Anyway, on this particular occasion, I cut into the pie and little bits of runny filling gooped out. Laughing it off, I put the pie back into the oven. Fatal mistake number one.
Fatal mistake number two wasn’t really my fault, because I can’t help it if the filling of a pie continues to run out once it’s in the oven. I also can do nothing to change the fact that half-baked apples are extremely flammable. Within a matter of minutes, the smoke detector was going off and I ran over to open the oven. Sparks were flying. Orange flames danced around, clouded by smoke. The pie baking experiment had turned absolutely lethal.
In the end, we swatted out the fire with some damp towels and rescued the pie. It was very good, although a bit runny. (Because life isn’t fair, after all) We laughed it off (*ahem*–my family laughed it off; I turned red in the face and muttered something about ovens and pie fillings), but you would have thought my lesson had been learned.
Flash forward three years and you end up at our house, about two months ago. We were getting ready for a Christmas tea party, all dolled up in our Sunday best. As a Christmas present, I had decided to bake an apple pie for one of my friends. You’d think I would have remembered about the dangerous capability of a pie to leak all over everything. Instead, I blindly placed the pie in my lap. Wow, I remember saying, This pie is really keeping me warm.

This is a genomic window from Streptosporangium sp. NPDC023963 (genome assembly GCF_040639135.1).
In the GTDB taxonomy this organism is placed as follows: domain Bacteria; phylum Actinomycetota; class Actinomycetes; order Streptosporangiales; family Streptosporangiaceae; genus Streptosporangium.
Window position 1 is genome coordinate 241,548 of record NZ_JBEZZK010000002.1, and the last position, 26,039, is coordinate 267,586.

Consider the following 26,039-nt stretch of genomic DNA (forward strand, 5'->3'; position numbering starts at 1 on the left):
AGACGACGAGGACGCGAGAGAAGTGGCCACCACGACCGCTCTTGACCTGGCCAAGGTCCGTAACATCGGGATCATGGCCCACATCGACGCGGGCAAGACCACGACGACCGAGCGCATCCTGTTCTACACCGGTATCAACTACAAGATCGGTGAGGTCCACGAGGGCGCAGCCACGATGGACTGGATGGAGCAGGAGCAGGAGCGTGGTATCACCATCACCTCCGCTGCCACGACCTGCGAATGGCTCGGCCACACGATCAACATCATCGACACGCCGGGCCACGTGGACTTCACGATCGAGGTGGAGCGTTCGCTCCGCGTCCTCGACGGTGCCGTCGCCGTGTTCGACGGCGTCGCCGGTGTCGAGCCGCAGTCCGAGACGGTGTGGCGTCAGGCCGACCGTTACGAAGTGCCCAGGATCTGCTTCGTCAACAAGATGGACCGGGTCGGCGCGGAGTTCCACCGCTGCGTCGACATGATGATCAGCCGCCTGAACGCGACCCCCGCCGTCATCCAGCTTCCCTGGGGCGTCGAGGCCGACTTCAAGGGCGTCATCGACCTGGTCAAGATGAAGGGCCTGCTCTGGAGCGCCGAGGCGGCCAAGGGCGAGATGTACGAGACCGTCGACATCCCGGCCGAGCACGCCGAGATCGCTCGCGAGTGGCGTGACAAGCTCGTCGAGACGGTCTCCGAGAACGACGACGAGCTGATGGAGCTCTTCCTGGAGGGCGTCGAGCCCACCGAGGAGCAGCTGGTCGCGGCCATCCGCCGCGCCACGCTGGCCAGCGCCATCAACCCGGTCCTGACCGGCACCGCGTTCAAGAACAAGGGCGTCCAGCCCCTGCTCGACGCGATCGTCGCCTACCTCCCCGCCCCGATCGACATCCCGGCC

Um, yeah. In case you haven’t already figured it out, it was the filling oozing out of the pie that was really keeping me warm. Icky brown cinnamon-flavored filling that got all over my black and white dress and favorite coat. I was absolutely devastated, but my friend assured me that the pie was actually very good. I still haven’t gotten over the tragedy. I can’t bring myself to throw away the coat either, so now it sits, all stained and wrinkled, in a corner of a laundry room. Maybe one day I’ll discover I have a fairy godmother, and my first wish will be for her to make it like new again.